Better Sleep through Pink Noise

I’ve been a light sleeper for years, but the older I get, the harder it’s gotten to avoid having the slightest sound disturb my rest during the night. The rattle of an air duct register. The crack of a branch falling outside the window. The thud as a squirrel pounces onto the roof.

Over and over, little noises have woken me up and the only solution I found was to use ear plugs. Twisting the foam pieces and inserting them into each ear was the only way I could get blissful quiet all night long. But over time, my sensitivity to latex caused irritation, so I could only tolerate occasional use.

My doctor prescribed a sleeping aid, but I didn’t want the possible side effects or to be dependent on pills. The body-scan meditation helped me fall asleep, but did nothing to help me stay asleep. I was grateful that my hearing was still good enough to catch such slight sounds in the night. Still, I needed to get more than a few hours of sleep at a time. My health and well-being depended on it.

Then I remembered the white noise machines that came out decades ago. Some had a number of options, from the static-like white noise to the sound of gentle rainfall or ocean waves. A quick search yielded a wide array of smart phone apps that do the same thing and a lot more at a fraction of the cost (or for free). What did I have to lose?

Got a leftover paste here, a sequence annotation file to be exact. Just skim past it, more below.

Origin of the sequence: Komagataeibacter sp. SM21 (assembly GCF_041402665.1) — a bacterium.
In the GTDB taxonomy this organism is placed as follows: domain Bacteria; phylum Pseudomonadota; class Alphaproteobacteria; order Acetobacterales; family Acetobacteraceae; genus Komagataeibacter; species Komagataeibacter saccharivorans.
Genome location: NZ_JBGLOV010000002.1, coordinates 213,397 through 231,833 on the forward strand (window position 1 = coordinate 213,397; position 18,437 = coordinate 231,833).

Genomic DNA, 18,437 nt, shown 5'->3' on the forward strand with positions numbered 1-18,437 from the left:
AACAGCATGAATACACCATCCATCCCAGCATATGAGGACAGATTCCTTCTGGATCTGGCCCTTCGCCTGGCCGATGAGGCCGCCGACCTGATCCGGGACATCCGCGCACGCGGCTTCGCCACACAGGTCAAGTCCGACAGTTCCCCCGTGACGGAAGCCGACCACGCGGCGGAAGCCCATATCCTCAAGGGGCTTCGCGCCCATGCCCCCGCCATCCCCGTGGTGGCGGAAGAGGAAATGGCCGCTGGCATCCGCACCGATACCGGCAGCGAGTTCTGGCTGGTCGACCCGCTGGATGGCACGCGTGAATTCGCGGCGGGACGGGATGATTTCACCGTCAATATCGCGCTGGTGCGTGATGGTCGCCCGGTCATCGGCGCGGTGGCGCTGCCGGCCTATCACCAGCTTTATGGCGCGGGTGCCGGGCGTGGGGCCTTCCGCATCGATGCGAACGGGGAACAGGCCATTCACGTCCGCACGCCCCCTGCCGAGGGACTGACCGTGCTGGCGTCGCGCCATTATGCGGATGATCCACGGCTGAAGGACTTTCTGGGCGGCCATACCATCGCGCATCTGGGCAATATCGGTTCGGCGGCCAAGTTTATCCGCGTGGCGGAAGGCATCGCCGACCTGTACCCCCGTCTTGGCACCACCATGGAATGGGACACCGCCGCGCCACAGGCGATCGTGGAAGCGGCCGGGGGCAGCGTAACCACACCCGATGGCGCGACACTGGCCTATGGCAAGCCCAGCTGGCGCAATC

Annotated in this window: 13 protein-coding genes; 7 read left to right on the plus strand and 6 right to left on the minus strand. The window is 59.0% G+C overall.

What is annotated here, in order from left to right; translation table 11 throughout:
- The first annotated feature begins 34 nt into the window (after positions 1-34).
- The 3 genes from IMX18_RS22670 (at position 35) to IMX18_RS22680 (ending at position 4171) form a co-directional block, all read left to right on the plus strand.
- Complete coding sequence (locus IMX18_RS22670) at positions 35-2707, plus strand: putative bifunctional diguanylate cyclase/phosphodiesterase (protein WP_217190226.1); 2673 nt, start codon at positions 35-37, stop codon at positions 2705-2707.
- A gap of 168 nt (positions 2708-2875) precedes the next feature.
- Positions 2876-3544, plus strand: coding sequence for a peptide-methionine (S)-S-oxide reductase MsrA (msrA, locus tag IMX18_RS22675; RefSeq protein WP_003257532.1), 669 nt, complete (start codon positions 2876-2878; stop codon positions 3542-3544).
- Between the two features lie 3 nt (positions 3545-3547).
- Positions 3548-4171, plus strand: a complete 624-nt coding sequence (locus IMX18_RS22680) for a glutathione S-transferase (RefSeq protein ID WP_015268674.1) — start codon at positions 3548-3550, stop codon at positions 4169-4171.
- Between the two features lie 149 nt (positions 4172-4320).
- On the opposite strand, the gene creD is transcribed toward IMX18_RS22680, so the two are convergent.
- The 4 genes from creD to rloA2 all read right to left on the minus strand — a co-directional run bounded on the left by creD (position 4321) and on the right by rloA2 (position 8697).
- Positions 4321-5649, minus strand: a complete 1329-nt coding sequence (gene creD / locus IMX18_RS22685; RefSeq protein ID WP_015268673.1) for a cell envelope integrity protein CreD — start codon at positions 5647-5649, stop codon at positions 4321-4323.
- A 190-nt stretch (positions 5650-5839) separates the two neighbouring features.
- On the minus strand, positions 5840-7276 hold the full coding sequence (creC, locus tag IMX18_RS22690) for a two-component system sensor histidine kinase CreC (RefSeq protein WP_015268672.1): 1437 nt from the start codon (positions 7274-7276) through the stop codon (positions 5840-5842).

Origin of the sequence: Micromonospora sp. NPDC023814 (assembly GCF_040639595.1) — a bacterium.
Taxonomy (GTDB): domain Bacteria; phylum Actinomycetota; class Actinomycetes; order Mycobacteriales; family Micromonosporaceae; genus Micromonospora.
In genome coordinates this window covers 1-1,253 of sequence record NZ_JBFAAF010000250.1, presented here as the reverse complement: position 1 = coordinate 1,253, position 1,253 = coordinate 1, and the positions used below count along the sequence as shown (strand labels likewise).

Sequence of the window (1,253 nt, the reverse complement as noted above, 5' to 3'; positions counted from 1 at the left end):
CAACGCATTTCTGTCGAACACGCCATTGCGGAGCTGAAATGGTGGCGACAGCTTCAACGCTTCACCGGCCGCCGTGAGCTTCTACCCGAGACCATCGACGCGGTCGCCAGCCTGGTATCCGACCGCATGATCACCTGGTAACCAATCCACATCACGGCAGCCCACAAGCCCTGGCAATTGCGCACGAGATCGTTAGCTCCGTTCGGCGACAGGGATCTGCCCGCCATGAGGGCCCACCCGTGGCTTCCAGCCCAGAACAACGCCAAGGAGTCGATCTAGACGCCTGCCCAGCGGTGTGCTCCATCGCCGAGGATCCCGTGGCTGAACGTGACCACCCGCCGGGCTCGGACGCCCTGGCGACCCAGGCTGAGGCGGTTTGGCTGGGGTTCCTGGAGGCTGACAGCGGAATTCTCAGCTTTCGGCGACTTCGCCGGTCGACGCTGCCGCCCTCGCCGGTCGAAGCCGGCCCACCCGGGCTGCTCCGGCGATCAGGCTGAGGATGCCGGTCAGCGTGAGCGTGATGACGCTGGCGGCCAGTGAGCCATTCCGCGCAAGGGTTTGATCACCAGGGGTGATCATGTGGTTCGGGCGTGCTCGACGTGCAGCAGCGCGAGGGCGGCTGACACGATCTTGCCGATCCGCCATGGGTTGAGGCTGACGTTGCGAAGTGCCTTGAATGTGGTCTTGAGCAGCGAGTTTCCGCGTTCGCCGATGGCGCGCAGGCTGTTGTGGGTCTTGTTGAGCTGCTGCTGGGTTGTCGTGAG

I downloaded an app that has a long list of sound options. There’s a heartbeat, an oscillating fan, and a clothes dryer (not sure that one appeals to me). It also has sounds of nature like crickets chirping, a cat purring, creek water flowing, light or heavy rain, and waves crashing onto the beach. Even a thunderstorm (again, that one wouldn’t be my cup of tea). Then there are wind chimes, the rhythmic sound of a train ride, and a Tibetan singing bowl (love using that one during meditation).

In addition to those types of sounds, there is a rainbow of types of white noise. Merriam-Webster defines white noise as a “mixture of sound waves extending over a wide frequency range…a constant background noise…that drowns out other sounds.” My new app has the option of choosing white noise, brown noise, blue noise, violet noise, and pink noise (my favorite).

According to a study cited by The Atlantic magazine, pink noise helps promote deeper sleep. I don’t understand all the science behind each sound color’s frequency range. I just sampled each one and liked the pink noise best. I set the volume on my phone, set the timer to 8 hours, and it worked!

No more ear plugs. No more waking up dozens of times during the night. I’ve found a way to use noise to protect me from sudden noises so I can finally catch some z-z-z-z’s. Now I’m sleeping like a baby!

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